Also inside many of the rural towns, I can't believe how many children grow up in squalor. You don't often see it on the outside of the houses (though you sometimes do) but the inside. Wow. Government intervention always makes things worse though, so I have no solution. And maybe I just notice it more because I'm not used to it, but it seems parents *scream* to communicate with their children. There is no in between of silence and screaming.

What kind of people ARE these??
A lot of this stems from systemic issues related to a lack of jobs, income, and not much focus being placed on education. Other issues that impact lower SES of the populace are at play as well. SEK suffers the most in terms of income and wages in a right to work state IMO. Poverty has increased nearly every single year in most of those counties for the last 10-15 years. Also, Kansas is not a low tax state either and many have to drive longer distances to get to work as well. All that adds up.
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Old 08-14-2011, 08:51 AM
 
Location: Western Nebraskansas
2,707 posts, read 5,653,946 times
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Quote:
Originally Posted by GraniteStater View Post
In terms of any accesibility, how easy is it to get into some of the most remote areas of the Nebraska Sandhills? I would like to explore more of that area.
There's really nowhere that's INaccessible. However, we've lived on ranches that included directions like "Go 20 miles down the one-lane tar mat. Cross 5 autogates...." etc.
Far enough from town and other neighbors that mail only came out every other day. But even the place we lived on where the last two miles where a track through a pasture was still accessible...

(Some friends from the eastern part of the Sandhills came out when we lived on that ranch. AJ got out of the car and said, "Guys--There's a difference between living in the country and living the BOONIES")

If you can contact the owners of the various fishing lakes, you'll usually find they allow visitors.
There are also several state rec. areas around the various lakes in the western Hills.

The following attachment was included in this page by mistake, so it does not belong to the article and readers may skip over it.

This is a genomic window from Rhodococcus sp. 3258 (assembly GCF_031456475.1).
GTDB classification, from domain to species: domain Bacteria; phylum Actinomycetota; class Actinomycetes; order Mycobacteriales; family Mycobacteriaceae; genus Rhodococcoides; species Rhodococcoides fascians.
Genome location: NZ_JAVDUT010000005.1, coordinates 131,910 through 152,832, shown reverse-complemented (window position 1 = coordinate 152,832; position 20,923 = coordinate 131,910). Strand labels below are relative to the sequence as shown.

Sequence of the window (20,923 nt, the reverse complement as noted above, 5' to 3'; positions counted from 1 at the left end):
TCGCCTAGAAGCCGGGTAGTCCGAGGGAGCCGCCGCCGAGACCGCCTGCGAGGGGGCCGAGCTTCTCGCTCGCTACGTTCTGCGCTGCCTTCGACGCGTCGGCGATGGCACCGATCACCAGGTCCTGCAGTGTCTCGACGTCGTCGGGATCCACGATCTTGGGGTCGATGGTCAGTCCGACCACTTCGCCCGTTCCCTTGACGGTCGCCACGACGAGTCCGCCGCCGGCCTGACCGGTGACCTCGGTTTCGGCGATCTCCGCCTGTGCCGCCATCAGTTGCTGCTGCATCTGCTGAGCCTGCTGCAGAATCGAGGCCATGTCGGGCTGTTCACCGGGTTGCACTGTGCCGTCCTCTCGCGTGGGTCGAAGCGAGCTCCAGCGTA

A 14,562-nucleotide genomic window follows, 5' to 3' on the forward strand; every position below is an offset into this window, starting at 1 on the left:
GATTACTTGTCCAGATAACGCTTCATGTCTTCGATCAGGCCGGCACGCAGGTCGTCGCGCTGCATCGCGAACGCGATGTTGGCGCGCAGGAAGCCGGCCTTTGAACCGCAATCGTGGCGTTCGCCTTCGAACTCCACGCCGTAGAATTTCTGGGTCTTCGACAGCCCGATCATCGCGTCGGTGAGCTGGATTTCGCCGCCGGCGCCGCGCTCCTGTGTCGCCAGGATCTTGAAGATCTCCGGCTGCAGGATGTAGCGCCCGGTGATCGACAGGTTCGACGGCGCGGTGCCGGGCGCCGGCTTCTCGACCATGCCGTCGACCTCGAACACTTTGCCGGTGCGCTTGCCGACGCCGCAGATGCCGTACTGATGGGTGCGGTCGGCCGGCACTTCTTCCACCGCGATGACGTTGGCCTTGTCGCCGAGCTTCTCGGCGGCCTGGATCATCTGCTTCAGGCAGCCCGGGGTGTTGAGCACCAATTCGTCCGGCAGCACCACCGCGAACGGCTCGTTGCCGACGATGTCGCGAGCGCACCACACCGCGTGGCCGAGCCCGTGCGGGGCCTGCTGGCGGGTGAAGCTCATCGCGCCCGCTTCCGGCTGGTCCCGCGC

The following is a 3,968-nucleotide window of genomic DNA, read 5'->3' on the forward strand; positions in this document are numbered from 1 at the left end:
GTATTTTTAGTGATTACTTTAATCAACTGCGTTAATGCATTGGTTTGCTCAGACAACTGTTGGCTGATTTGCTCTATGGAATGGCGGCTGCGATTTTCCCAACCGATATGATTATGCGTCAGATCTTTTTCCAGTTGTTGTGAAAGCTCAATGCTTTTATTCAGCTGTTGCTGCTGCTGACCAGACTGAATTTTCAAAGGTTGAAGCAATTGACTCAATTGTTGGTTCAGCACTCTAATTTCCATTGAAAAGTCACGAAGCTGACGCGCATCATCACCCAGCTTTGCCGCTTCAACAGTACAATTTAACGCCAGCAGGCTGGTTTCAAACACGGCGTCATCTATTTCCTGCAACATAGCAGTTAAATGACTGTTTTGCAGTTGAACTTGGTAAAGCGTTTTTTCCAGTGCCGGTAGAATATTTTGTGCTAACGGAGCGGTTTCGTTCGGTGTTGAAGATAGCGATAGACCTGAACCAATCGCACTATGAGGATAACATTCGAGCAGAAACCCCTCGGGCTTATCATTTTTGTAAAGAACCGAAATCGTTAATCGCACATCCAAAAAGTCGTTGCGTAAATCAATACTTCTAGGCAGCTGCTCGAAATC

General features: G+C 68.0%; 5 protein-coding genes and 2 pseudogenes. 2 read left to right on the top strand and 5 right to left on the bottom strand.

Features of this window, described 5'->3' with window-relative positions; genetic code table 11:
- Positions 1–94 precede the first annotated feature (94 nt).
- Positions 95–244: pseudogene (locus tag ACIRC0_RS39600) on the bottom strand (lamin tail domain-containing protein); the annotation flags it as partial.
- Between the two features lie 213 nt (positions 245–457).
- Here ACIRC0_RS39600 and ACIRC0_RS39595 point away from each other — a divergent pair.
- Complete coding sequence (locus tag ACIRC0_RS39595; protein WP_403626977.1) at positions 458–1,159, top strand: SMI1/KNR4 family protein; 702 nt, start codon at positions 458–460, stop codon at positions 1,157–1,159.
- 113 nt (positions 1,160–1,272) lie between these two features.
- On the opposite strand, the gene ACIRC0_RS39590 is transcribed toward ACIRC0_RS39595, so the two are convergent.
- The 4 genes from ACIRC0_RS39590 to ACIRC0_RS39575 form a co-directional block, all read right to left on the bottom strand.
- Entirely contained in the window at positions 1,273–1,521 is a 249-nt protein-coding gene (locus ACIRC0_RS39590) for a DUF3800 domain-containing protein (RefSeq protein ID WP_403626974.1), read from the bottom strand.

Quote:
What kind of people ARE these??
The same kind you find EVERYWHERE, Vixen.
It's just that in an area with a smaller population, people aren't as able to segregate themselves, physically, into classes...
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Old 08-14-2011, 09:56 AM
 
11,205 posts, read 11,266,563 times
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Quote:
Originally Posted by GraniteStater View Post
A lot of this stems from systemic issues related to a lack of jobs, income, and not much focus being placed on education. Other issues that impact lower SES of the populace are at play as well. SEK suffers the most in terms of income and wages in a right to work state IMO. Poverty has increased nearly every single year in most of those counties for the last 10-15 years. Also, Kansas is not a low tax state either and many have to drive longer distances to get to work as well. All that adds up.
another problem with parts of SEK is housing blight. I believe in Pittsburg or Crawford county it was said that 5% of the population owns over half the houses. Its not uncommon for one person to own 100 rental homes. I think the old adage was to own 1 house for every day of the month as a retirement plan. It was assumed that one man could spend a few hours after work each day maintaining one of these dumps to keep up his investment.

Last edited by thriftylefty; 08-14-2011 at 10:13 AM..
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Old 08-14-2011, 12:13 PM
 
Location: IN
22,179 posts, read 38,704,699 times
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Quote:
Originally Posted by thriftylefty View Post
another problem with parts of SEK is housing blight. I believe in Pittsburg or Crawford county it was said that 5% of the population owns over half the houses. Its not uncommon for one person to own 100 rental homes. I think the old adage was to own 1 house for every day of the month as a retirement plan. It was assumed that one man could spend a few hours after work each day maintaining one of these dumps to keep up his investment.
I've heard this as well. Situations like that where you have a few landlords owning most of the housing stock in entire towns or counties never ends very well. It takes even longer to see improvement when you have unfortunate situations like that. Also, many areas of SEK are underlayed by derelict zinc and lead mines from the more than 100 years ago. You end up with lots of contaiminants in the soil and other issues that makes properties worth next to nothing.